The Tech Center at the Heart of Europe
Luxembourg’s new high-performance computing and big data ecosystem promises to transform how Europe uses the cloud.
By Bill Cannon, May 15, 2017
Long before technologist Björn Ottersten went to Luxembourg, the country came to him over the airwaves. As a teenager in Sweden, Ottersten — who now directs the University of Luxembourg’s Interdisciplinary Centre for Security, Reliability and Trust (SnT) — would sit up late listening to pop music on a radio station from Luxembourg. “The country was really the first in Europe to deregulate broadcast communication,” he says. “And today, RTL, Radio Television Luxembourg, is the biggest broadcaster in Europe.”
Rather than wait decades for another industry to grow organically and spill over to the rest of the continent, Luxembourg is positioning itself as the center of a new kind of broadcasting industry: big data. In 2016, the Ministry of the Economy announced that the country would be developing “a pan-European HPC [high-performance computing] and big-data ecosystem” that will allow data transfer across borders and the use of “a set of innovative smart software applications.”
The plan, called the IPCEI (for “important project of common European interest”), will set up network and test applications — including ones for industries such as finance and transportation — around Luxembourg, which takes a leading role, and its IPCEI founding-partner nations: France, Italy and Spain. The project is part of a larger, €6.7 billion European Union effort, the European Cloud Initiative.
Jorge Sanz, on leave from his role as director of National University of Singapore’s Business Analytics Center and FinTech applied researcher with more than 20 years in Silicon Valley, will set up shop at the Luxembourg Institute of Science and Technology. He describes the cloud “as an economic pillar, not a technology — a distribution mechanism of services lowering the cost for every organization to participate in new economic ecosystems.”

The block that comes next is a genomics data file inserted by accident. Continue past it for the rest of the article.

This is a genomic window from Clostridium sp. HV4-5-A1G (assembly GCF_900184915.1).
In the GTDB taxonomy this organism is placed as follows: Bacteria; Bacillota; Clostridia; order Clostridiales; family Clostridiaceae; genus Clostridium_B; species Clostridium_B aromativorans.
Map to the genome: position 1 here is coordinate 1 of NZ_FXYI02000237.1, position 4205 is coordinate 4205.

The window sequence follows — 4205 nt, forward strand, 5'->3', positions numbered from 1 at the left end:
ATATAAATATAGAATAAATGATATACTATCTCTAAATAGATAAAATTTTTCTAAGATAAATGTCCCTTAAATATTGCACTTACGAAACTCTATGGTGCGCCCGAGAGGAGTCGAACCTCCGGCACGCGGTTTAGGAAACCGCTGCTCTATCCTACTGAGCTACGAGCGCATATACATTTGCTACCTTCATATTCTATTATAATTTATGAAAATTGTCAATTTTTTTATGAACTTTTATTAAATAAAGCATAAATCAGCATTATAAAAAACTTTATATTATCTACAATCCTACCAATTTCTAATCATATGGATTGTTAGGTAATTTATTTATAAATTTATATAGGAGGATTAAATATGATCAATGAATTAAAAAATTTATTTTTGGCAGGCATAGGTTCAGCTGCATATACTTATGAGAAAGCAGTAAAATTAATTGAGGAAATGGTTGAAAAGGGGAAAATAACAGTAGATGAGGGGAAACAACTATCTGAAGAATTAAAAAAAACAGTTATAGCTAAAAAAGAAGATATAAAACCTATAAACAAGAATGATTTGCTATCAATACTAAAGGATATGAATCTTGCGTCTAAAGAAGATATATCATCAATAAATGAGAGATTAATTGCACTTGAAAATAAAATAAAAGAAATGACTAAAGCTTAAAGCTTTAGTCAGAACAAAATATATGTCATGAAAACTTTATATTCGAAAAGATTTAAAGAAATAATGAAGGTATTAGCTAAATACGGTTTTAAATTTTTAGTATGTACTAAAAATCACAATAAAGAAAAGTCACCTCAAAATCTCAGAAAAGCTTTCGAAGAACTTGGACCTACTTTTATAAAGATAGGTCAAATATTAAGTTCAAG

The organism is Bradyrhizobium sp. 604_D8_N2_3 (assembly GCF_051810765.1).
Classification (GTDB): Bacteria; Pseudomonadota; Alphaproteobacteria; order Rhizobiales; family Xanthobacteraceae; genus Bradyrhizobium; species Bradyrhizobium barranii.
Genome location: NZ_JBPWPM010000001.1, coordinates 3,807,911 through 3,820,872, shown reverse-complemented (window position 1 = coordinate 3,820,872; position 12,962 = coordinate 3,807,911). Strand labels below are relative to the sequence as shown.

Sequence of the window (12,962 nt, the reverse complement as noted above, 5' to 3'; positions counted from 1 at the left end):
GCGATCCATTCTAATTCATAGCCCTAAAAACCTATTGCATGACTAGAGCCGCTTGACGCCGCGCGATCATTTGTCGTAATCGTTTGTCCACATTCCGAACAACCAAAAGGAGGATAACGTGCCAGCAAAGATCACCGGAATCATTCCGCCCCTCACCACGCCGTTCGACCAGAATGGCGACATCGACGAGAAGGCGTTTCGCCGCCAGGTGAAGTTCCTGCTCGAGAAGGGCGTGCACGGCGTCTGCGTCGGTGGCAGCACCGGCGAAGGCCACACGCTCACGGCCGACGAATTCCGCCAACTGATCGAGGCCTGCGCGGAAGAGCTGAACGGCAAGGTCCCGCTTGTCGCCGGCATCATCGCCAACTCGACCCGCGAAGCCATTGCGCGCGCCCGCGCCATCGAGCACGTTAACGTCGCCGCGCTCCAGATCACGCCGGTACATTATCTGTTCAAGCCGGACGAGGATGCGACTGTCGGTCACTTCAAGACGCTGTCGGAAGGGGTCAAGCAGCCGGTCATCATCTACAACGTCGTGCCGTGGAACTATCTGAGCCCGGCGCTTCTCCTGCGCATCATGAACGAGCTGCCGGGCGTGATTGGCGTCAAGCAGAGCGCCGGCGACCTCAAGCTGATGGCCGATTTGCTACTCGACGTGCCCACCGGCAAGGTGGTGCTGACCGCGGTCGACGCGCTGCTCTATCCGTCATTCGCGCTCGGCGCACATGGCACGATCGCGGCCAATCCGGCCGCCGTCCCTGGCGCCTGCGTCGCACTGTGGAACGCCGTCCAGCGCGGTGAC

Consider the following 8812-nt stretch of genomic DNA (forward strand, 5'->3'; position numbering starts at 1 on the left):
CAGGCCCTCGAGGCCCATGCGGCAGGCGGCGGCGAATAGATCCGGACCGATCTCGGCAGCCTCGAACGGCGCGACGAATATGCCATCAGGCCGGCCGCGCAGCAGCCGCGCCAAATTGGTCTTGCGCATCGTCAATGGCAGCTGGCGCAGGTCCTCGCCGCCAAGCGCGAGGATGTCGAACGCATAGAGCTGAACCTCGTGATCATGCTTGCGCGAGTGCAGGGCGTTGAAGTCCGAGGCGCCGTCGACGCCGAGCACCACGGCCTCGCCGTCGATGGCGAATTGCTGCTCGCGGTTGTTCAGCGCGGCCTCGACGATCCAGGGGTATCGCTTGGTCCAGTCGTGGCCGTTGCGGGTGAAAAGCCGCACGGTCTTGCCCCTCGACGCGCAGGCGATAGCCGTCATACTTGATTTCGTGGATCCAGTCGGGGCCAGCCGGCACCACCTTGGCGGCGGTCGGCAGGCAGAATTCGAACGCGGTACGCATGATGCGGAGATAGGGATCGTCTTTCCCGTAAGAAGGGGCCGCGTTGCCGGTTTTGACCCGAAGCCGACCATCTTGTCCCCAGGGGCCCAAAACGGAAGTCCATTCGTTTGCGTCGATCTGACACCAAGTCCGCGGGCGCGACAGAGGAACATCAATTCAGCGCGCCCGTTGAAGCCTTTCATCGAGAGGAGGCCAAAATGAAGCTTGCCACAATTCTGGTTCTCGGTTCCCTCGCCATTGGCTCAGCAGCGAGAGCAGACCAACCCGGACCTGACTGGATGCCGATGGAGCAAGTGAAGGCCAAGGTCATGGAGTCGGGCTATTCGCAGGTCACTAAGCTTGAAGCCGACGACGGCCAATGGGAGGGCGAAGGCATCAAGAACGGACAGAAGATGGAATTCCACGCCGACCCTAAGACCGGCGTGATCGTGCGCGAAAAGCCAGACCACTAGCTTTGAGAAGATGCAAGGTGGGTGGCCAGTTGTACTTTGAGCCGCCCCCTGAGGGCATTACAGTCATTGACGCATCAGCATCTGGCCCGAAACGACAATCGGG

He likens the coming information service age to the electrical grid, but rather than delivering power, the network would deliver intelligence to support decision-making on demand. “Imagine you could extract things that you need for your own industry application the way you plug in a lamp at home,” Sanz says. “It’s a different way of consuming, billing and paying than what we do today.”
He adds, “This service network is the new intelligent infrastructure for differentiation in a country. Fibers and computing are no longer the digital infrastructure that matters to economic growth.”
Ottersten notes that Luxembourg’s government has a long history of supporting information communications technology, and, he says, it has identified the industry as an important area to diversify the economy. Today, global brands like Amazon or PayPal are operating out of Luxembourg.
Luxembourg government officials “started by investing in infrastructure, the communications networks — optical-fiber backbone and access networks,” Ottersten explains. “Luxembourg has one of the world’s highest penetrations of fiber to the home, and a lot of data centers have grown up as a consequence.” Luxembourg also has Europe’s highest concentration of tier IV data centers, which are the largest and most secure. And that infrastructure will continue to help to spur private investment in research.
The University of Luxembourg’s Interdisciplinary Centre for Security, Reliability and Trust also fuels R&D in Luxembourg. For example, its scientists collaborate with experts at 32 private and public organizations, and the technology transfer office focuses on turning research into innovative realities across the country.
As Ottersten says, “The future of the economy is very much going to be data driven, and Luxembourg wants to be perceived as a safe and secure place to put your data and your data-based services.”
Luxembourg’s Innovation Is Out of This World was created by Scientific American Custom Media, a division separate from its board of editors, working in partnership with the Luxembourg Ministry of the Economy, the Luxembourg Institute of Science and Technology, and the Luxembourg National Research Fund.